When considering traumatic bodily injury to the human spine, advanced knowledge of spinal biomechanical engineering and spinal function at both the global and regional scale is a necessary requirement. Advanced knowledge is inclusive of the resistive forces of connective tissue attachments, bony stabilizing mechanisms and central nervous system (brain) innervation for both the guarding and the compensatory aspects of the body’s response to injury. Additional application of the principles of physics regarding the forces applied to the occupant in trauma, gives the provider a scientific rationale for causation and bodily injury devoid of false perception and rhetoric. The combination of spinal biomechanical engineering knowledge and an understanding of the physics of the forces applied will resolve most questions of fact and provides a demonstrable answer when assigning the cause of bodily injury.

 

References:

 

  1. Siegmund, G. P., King, D. J., Lawrence, J. M., Wheeler, J. B., Brault, J. R., & Smith, T. A. (1997). Head/neck kinematic response of human subjects in low-speed rear-end collisions. SAE transactions, 3877-3905

       2. Brault J., Wheeler J., Gunter S., Brault E., (1998) Clinical Response of Human Subjects to Rear End Automobile Collisions, Archives of Physical Medicine and Rehabilitation, 79 (1) pgs. 72-80

 


[1] There is a change at the beginning and end of the maneuver, good for you if you recognized this!

Image Credit: Wikipedia Commons

[2] There are some variances in the results and the graphs, this is a prime example of rounding and/or truncating throughout the calculations.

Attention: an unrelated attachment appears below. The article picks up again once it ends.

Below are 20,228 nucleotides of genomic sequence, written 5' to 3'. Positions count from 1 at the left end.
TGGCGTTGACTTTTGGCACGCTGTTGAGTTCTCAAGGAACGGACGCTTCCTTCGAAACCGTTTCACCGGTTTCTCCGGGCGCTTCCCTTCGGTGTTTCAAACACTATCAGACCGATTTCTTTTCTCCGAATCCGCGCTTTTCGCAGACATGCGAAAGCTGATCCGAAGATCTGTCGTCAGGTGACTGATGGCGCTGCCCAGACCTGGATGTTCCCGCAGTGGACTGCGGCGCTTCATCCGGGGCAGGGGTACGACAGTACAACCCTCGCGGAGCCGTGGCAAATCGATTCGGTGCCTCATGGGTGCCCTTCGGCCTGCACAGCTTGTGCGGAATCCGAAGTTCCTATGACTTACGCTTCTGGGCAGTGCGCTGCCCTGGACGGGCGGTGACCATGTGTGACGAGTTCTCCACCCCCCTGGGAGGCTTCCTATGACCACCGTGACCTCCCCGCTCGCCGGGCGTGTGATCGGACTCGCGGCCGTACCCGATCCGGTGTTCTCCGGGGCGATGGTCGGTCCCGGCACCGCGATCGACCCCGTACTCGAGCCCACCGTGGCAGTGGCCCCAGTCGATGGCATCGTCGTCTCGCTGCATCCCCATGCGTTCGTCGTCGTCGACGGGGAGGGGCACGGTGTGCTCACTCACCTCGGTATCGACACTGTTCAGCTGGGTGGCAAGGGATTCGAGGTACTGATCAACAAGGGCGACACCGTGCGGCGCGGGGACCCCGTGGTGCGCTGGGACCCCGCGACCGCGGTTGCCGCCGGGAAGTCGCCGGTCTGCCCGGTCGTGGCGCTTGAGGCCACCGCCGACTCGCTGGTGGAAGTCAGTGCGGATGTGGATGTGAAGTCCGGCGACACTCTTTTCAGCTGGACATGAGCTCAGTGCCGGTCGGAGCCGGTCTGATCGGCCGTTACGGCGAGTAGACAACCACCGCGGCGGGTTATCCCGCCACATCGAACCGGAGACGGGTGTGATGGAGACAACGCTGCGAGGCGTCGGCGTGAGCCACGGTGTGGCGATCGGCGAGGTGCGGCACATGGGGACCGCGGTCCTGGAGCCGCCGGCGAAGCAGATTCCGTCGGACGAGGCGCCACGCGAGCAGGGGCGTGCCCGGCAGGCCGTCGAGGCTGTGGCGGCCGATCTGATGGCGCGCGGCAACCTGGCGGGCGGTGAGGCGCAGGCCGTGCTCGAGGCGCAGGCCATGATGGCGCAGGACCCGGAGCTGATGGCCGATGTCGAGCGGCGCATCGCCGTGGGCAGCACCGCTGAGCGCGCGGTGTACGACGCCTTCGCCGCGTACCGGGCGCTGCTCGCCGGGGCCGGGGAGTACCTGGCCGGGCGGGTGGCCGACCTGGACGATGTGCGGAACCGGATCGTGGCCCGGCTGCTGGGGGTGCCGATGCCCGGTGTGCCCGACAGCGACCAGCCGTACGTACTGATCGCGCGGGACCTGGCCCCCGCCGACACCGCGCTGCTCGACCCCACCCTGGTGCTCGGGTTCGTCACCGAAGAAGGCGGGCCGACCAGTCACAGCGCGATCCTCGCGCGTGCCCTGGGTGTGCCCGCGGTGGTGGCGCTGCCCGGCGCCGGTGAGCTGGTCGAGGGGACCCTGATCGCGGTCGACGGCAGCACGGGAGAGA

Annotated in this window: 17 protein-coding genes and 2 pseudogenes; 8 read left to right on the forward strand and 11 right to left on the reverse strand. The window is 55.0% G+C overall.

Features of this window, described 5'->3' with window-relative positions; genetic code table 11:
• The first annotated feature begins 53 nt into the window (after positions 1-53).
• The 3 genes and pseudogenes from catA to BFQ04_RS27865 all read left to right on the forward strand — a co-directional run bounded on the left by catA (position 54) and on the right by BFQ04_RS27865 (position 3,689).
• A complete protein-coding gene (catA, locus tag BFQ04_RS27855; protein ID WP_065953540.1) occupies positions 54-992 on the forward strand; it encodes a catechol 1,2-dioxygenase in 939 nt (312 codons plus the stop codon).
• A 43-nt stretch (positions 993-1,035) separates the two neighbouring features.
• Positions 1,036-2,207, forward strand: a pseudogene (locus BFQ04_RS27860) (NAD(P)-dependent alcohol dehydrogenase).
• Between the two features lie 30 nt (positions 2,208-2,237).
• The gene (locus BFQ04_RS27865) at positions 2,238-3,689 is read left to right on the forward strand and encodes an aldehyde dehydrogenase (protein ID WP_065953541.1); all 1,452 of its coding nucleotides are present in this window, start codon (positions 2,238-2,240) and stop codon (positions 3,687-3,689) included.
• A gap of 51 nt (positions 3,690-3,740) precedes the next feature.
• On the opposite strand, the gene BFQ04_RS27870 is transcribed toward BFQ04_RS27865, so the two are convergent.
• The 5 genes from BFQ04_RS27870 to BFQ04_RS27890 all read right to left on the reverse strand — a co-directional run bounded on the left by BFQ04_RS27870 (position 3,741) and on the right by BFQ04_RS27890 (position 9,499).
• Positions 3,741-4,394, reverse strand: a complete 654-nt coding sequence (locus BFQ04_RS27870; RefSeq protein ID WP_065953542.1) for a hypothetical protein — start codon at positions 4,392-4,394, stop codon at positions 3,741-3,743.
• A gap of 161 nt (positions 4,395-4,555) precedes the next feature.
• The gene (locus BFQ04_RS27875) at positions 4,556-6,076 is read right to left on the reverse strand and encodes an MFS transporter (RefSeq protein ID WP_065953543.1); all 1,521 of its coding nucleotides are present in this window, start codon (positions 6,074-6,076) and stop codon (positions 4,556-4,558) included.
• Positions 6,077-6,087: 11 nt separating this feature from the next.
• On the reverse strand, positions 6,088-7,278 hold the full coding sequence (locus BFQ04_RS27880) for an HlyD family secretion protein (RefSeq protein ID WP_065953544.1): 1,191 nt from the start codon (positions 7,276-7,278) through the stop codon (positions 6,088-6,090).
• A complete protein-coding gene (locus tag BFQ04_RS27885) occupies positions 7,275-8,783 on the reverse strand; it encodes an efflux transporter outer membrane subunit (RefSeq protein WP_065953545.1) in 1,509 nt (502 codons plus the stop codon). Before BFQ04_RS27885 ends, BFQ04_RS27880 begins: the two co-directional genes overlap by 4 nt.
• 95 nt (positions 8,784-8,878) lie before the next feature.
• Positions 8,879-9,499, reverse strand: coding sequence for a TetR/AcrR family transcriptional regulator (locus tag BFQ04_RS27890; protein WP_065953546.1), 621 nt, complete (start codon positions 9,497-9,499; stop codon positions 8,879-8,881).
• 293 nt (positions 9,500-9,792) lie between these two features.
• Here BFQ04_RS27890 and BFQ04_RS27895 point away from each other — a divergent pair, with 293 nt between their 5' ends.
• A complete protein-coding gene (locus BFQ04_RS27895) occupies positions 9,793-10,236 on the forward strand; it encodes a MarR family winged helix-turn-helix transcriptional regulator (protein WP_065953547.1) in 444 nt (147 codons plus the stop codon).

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Chiropractors Reduce Costs by 40% if the 1st Option for Spine

 

DC’s Would Save the Healthcare System 1.86 Trillion Dollars Over 10 Years

 

By: Matt Erickson, DC, FSBT

Mark Studin DC, FASBE(C), DAAPM, DAAMLP

 

A report on the scientific literature

 

Citation: Erickson M., Studin M (2019) Chiropractors Reduce Costs by 40% if the 1st Option for Spine, American Chiropractor 41(8) 38, 40-43

 

INTRODUCTION

 

Currently, our country is facing a health care crisis not only with respect to the opioid epidemic, but also due the fact our health care costs in the US have skyrocketed out of control. According to Centers for Medicare and Medicaid Services (CMS), National Health Expense (NHE) fact sheet (2017), “NHE grew 3.9% to $3.5 trillion in 2017, or $10,739 per person, and accounted for 17.9% of Gross Domestic Product (GDP).” It was also predicted by CMS (2017) thatUnder current law, national health spending is projected to grow at an average rate of 5.5 percent per year for 2018-27 and to reach nearly $6.0 trillion by 2027”(https://www.cms.gov/research-statistics-data-and-systems/statistics-trends-and-reports/nationalhealthexpenddata/nhe-fact-sheet.html).

 

 

In a study from data primarily from 2013-2016, Papanicolas, Woskie and Jha (2018) reported, “The United States spends more per capita on health care than any other nation, substantially outpacing even other very high-income countries. However, despite its higher spending, the United States performs poorly in areas such as health care coverage and health outcomes” (p. 1025).

 

Papanicolas et al., (2018), also stated, “The United States spent approximately twice as much as other high-income countries on medical care, yet utilization rates in the United States were largely similar to those in other nations. Prices of labor and goods, including pharmaceuticals, and administrative costs appeared to be the major drivers of the difference in overall cost between the United States and other high-income countries” (p. 1038). Papanicolas et al., (2018), reported, “Ten high-income countries were selected for comparison” (p. 1025). The ten countries included, “the United Kingdom (consisting of England, Scotland, Wales, and Northern Ireland), Canada, Germany, Australia, Japan, Sweden, France, Denmark, the Netherlands, and Switzerland” (p. 1025).